Saturday, 31 October 2015

Scary Books To Read This Hallowe'en

The evenings have drawn in, the leaves are falling from the trees, the shops are already stocking Christmas stuff... it must be Hallowe'en again. So how should you spend your time scaring yourself silly at the witching hour? Gorging on sweets while watching the latest slasher film? Psh! From the Hallowe'en-themed reading I've done this month, might I recommend these four tomes of terror, each guaranteed to give your Goosebumps book collection goosebumps. Read on... if you dare.

The Strange Case of Dr Jekyll and Mr Hyde

Much like Frankenstein and Dracula, the legend of Jekyll and Hyde has been so embellished over the past a hundred-odd years that the original tale by Robert Louis Stevenson will come as something as a surprise. Firstly, it's less of a horror tale and more of a detective story as the lawyer, Utterson, sets about investigating the hold the mysterious Mr Hyde has over his friend Dr Jekyll. Despite this, the story's climax - when all is revealed - is top-class Victorian gothic horror.
The novella is also a perfect companion to ITV's new Jekyll and Hyde drama (which I'm reviewing over on CultBox). 

Something Wicked This Way Comes

Exploiting the inherent eeriness of carnivals and travelling shows, Ray Bradbury's terrific novel is also a touching coming-of-age story, centreing on two boys who are growing up all too quickly. Bradbury's prose is lyrical and evocative, giving real weight to the unfathomable evil of the suitably-named Mr Dark's carnival - with the likes of a frail, impossibly aged man being called 'a great flake of winter' sticking in this reader's memory.
If you haven't read Something Wicked, you should as it is a cornerstone of American horror literature. The tale of children having to face a supernatural force without the help of adults can be seen as a massive inspiration for the likes of Neil Gaiman and Stephen King. Speaking of whom...

Unnatural Creatures

I have a confession to make. Though I've placed this Neil Gaiman-edited anthology on a list of scary books, many of the included stories aren't intended to scare - for instance, one involving that perennial horror fixture, the werewolf, is played for laughs. However, others such as those involving a haunted bicycle and a mysterious ink blot play out like more conventional, if still imaginative, horror stories. Gaiman's own contribution is an enjoyably odd tale about a club of culinary connoisseurs who eat mythological creatures. Yet I'm recommending this wonderfully varied anthology here due to its premise - each story tells of an unnatural creature, either familiar or fresh. And what is Hallowe'en if not a celebration of monsters and unnatural creatures of all kinds?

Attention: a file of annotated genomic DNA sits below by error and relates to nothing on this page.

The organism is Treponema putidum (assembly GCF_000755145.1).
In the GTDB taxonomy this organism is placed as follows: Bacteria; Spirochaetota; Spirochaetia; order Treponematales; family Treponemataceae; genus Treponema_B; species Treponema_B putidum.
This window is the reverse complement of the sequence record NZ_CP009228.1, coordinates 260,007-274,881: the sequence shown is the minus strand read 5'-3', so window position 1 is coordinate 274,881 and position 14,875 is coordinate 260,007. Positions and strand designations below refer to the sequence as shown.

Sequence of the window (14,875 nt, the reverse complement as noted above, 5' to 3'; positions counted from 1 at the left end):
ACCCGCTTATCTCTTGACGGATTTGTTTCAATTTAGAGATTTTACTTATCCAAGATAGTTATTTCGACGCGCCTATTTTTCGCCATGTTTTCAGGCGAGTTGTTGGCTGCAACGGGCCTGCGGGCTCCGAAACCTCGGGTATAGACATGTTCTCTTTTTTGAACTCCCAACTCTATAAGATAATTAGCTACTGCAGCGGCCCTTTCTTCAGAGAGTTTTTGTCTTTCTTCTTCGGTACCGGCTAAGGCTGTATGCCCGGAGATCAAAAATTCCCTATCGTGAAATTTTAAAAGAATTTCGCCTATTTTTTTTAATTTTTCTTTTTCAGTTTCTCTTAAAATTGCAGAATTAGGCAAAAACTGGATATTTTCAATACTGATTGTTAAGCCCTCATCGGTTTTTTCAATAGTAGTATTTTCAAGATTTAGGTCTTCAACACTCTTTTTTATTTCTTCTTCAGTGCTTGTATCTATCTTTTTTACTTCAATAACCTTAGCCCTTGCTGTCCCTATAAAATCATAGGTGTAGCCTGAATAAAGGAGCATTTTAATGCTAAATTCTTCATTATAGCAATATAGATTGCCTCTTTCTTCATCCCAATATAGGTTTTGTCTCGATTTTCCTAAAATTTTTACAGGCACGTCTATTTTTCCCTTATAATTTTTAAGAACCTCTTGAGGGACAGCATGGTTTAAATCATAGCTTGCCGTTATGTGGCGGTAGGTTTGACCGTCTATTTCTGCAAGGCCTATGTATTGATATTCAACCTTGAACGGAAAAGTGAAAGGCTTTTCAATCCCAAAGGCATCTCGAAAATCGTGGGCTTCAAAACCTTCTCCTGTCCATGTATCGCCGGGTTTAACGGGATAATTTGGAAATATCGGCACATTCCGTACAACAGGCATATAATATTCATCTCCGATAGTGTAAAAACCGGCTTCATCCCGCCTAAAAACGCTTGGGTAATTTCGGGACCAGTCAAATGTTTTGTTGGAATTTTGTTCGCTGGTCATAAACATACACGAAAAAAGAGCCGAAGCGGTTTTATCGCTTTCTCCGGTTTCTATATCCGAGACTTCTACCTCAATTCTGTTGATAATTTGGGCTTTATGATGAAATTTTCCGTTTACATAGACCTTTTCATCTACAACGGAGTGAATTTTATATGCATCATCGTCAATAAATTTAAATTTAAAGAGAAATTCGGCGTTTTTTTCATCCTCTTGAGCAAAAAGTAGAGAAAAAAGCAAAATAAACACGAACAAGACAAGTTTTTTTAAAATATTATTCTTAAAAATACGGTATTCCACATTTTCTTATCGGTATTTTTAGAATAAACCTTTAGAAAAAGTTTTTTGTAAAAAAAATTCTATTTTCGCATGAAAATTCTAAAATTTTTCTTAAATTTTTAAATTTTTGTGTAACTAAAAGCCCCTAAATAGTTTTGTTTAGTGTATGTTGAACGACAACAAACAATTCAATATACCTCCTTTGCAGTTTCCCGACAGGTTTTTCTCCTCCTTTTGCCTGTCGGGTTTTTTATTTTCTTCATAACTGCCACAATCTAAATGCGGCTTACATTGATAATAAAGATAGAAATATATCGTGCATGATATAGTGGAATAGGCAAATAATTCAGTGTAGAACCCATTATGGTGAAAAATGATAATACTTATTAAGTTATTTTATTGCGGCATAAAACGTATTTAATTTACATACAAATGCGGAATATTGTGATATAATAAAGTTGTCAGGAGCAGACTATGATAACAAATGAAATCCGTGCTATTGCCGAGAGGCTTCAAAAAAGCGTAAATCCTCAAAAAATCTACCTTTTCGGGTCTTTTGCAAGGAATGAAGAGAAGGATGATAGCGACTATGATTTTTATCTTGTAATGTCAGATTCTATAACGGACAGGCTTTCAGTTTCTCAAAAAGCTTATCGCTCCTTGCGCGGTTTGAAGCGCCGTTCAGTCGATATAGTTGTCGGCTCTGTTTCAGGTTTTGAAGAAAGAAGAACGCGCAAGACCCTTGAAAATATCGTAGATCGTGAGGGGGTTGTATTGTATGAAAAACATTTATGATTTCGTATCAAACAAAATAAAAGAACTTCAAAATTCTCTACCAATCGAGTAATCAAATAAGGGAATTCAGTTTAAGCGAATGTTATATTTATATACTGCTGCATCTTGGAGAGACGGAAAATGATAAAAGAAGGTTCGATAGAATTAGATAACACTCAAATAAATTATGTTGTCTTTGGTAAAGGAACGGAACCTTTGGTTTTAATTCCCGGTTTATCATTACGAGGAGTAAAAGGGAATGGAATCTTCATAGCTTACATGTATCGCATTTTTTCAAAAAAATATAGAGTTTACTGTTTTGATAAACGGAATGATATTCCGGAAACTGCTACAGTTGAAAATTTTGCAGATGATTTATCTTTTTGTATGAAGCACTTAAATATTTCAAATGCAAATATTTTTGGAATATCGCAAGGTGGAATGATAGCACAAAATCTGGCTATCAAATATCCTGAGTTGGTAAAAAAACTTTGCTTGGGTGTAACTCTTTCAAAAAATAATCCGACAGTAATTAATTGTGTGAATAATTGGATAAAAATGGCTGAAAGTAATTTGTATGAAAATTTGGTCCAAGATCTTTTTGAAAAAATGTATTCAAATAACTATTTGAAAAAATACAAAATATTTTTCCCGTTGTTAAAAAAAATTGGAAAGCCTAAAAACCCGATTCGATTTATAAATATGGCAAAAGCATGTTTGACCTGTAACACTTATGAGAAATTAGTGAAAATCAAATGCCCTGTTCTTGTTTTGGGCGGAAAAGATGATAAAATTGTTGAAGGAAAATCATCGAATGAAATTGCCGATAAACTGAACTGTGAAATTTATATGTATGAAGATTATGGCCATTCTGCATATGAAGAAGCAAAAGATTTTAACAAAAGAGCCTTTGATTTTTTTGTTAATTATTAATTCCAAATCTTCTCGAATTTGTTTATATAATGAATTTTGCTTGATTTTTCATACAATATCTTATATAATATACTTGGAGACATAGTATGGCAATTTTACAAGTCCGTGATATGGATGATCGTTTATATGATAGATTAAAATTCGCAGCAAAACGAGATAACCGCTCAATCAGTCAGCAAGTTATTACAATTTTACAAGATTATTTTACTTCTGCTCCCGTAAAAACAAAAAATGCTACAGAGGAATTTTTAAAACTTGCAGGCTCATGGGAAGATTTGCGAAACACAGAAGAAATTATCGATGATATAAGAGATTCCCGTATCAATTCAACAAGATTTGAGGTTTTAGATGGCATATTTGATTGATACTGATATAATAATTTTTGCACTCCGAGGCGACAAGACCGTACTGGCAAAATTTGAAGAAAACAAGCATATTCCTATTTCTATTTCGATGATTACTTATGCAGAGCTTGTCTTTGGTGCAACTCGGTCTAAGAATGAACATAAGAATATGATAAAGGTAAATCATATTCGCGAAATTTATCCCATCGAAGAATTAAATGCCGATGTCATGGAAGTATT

Pet Sematary

Technically, I'm cheating here as I didn't read Pet Sematary this month but rather listened to a radio drama version. I've never really got into King's works due to a personal problem I have with his prose style, so, for me, an audio adaptation is a perfect way to ... enjoy(?) his work. Without having read the novel I would also say it enhances the material as, though it is a full-cast drama, the first-person narration makes you feel complicit in the terrible events, as if the main character Louis is personally telling you his story. Without going into spoilers, this was probably the most disturbing thing I came across this Halloween. King apparently wrote the book and initially didn't want it published as he thought he had made it too dark. And when Stephen King thinks he's written something too dark then you have to worry...

Addendum: I've just noticed that there's a weird theme to the covers here. For some reason, the best horror covers need either a top hatted figure or a pair of yellow eyes.

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